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Kristi Noem tried to take a victory lap for her coronavirus response on CBS. It did not go well.

South Dakota’s governor got a great reception at CPAC. Her interview on Face the Nation hours later was a different story.

Noem speaks at a clear acrylic platform with a red-white-and-blue backdrop, wearing a sleeveless red dress and a lapel mic.
South Dakota Gov. Kristi Noem speaks at CPAC on Saturday.
Joe Raedle/Getty Images

South Dakota governor and rising conservative star Kristi Noem was a big hit at the Conservative Political Action Conference (CPAC) on Saturday, where she bragged about her state’s response to the coronavirus during a headlining speech. But an interview she did hours later with CBS highlighted how her attempt to turn reality on its head doesn’t survive scrutiny.

In reality, South Dakota’s laissez faire approach to the pandemic — including Noem’s refusal to enforce a mask mandate — has amounted to “a failed experiment in herd immunity,” as Bloomberg recently put it. The state has one of the 10 highest mortality rates in the United States. More than 1 in 500 residents has died since the pandemic began. And, as Face the Nation host Margaret Brennan noted during the CBS interview, South Dakota’s mortality rate has been the highest in the country since last July.

Noting that the governor is a staunch conservative, Brennan pressed Noem to explain how someone who claims to care about the sanctity of life can “justify making decisions that put the health of your constituents at risk.” Her response was nonsensical whataboutism.

“Those are questions that you should be asking every other governor in this country as well,” she said, even though the whole point of the question is that South Dakota’s Covid-19 response has been a failure — and far more limited — when compared to the vast majority of other states.

Perhaps most egregiously, Noem encouraged people to come to her state last August for the Sturgis motorcycle rally, despite the raging pandemic.

Public health experts said holding the rally, which ultimately drew nearly 500,000 people, was a very bad idea. And at least one study has borne that out — research from the Center for Health Economics and Policy Studies at San Diego State University found it not only could have infected hundreds of thousands of people with the virus, but will potentially involve more than $12 billion in health care costs.

Asked about the San Diego study by Brennan, Noem indicated she values allowing “people to make decisions for themselves” above all else.

“Listen, what we did was allow people to make decisions for themselves,” she said. “We gave them all the information on this virus — how to protect their health — and then we allowed them to make decisions on what they would do.”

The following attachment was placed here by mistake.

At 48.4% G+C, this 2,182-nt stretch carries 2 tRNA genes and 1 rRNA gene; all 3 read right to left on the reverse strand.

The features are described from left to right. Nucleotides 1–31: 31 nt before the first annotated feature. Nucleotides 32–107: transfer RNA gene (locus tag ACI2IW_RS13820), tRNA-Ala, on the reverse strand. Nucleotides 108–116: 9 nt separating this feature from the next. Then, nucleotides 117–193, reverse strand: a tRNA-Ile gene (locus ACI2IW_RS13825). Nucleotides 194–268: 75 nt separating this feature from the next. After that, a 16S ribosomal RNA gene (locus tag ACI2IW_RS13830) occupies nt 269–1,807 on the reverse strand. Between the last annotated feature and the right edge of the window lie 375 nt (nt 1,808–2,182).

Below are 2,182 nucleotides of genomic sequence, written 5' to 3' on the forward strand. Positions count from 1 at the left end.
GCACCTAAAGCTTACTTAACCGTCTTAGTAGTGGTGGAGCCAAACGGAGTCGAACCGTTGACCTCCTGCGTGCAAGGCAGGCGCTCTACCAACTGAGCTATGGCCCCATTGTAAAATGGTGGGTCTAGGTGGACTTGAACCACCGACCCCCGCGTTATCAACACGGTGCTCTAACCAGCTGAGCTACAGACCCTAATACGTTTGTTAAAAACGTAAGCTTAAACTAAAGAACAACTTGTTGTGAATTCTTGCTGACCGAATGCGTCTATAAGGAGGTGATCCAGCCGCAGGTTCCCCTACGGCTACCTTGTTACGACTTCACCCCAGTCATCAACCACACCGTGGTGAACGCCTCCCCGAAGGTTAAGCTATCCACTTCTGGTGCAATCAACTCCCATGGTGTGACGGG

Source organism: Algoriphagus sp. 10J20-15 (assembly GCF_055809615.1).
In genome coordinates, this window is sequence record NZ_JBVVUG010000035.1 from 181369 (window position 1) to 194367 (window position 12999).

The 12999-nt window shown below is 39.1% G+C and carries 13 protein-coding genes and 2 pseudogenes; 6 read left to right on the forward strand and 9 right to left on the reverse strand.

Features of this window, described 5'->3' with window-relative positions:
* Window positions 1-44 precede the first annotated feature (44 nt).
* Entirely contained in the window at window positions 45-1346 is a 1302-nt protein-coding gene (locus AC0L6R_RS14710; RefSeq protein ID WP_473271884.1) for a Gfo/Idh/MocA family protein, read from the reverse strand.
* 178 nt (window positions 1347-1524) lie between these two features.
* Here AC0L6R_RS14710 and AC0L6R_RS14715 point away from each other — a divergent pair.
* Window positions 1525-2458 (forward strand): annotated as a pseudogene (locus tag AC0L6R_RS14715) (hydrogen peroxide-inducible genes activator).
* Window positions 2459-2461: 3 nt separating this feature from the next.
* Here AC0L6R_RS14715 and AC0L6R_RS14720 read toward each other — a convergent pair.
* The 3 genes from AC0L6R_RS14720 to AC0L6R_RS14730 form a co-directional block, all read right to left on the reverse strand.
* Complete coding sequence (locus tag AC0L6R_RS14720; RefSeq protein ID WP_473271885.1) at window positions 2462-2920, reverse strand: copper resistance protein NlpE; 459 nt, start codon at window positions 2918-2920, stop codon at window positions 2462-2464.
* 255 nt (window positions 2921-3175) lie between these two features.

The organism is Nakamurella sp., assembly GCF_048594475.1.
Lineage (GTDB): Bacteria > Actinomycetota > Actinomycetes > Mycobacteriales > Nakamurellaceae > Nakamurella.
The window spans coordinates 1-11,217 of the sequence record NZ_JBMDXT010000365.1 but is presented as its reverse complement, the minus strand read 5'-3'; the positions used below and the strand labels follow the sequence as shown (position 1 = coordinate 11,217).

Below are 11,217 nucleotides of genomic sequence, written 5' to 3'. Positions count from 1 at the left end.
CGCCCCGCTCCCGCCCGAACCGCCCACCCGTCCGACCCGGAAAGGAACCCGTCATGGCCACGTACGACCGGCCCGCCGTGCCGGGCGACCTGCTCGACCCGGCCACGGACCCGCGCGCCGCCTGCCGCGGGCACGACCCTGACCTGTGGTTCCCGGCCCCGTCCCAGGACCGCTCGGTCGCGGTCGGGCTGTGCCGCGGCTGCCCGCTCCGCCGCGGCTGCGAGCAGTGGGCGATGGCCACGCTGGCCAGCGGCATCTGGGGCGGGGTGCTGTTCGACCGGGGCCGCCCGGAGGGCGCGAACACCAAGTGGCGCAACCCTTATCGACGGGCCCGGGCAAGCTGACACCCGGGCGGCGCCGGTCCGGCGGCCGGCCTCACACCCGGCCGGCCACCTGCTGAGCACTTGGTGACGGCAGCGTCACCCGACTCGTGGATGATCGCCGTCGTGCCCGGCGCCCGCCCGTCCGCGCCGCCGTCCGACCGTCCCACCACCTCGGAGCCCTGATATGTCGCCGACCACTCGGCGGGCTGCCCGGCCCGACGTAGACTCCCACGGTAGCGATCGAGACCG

“My question is, if we had mandated that people had to stay home, if we had mandated that businesses had to be closed, would that have made a difference?” Noem continued. “I would argue that it wouldn’t have.”

As Brennan pointed out, however, Noem’s position is not backed up by facts. In addition to the aforementioned San Diego study linking Sturgis with many thousands of cases, President Donald Trump’s coronavirus task force coordinator, Deborah Birx, recently described Noem’s decision to allow Sturgis as “not okay.” And as the Washington Post reports, health experts believe the rally may have seeded coronavirus cases across the Midwest, contributing to the rise in cases seen nationally last fall.

Noem’s coronavirus response has even been panned by Republicans like West Virginia Gov. Jim Justice, who responded to critics of his mask mandate last November by saying, “I don’t want to be South Dakota.” Brennan asked Noem about Justice’s remark, but instead of engaging with it, Noem immediately pivoted to bashing blue-state governors like Andrew Cuomo and Gavin Newsom, both of whom have faced questions over their Covid-19 response.

In short, Noem’s CBS interview did not go well for her. But Margaret Brennan is not the GOP base, and if Noem’s CPAC reception is any indication, Republican voters actually view her coronavirus response as a success.

Noem’s CPAC speech illustrated how little conservatives have learned about the coronavirus

“Let me be clear — Covid didn’t crush the economy, government crushed the economy,” Noem claimed at CPAC on Saturday, before taking a direct shot at trusted public health experts.

“Dr. Fauci is wrong a lot,” she added, to huge applause.

Noem’s position that personal freedoms are more important than public health seemed to be the consensus view at CPAC. This was illustrated by a remarkable scene on Friday in which organizers of the conference had to beg attendees to follow hotel rules and wear a mask on the premises, to boos and yells of “freedom!”

Noem isn’t big on masks herself. Earlier this month, she was widely criticized for tweeting out photos of herself posing maskless with a group of legislative pages during a dinner at the governor’s mansion (all but one page in the photo was maskless).

At the very least, the photo set a bad example for her constituents — particularly given she has left it up to them whether to wear masks. But in these polarized times, what to the scientifically minded looks like a bad example looks to Republicans like a heroic example of owning the libs.

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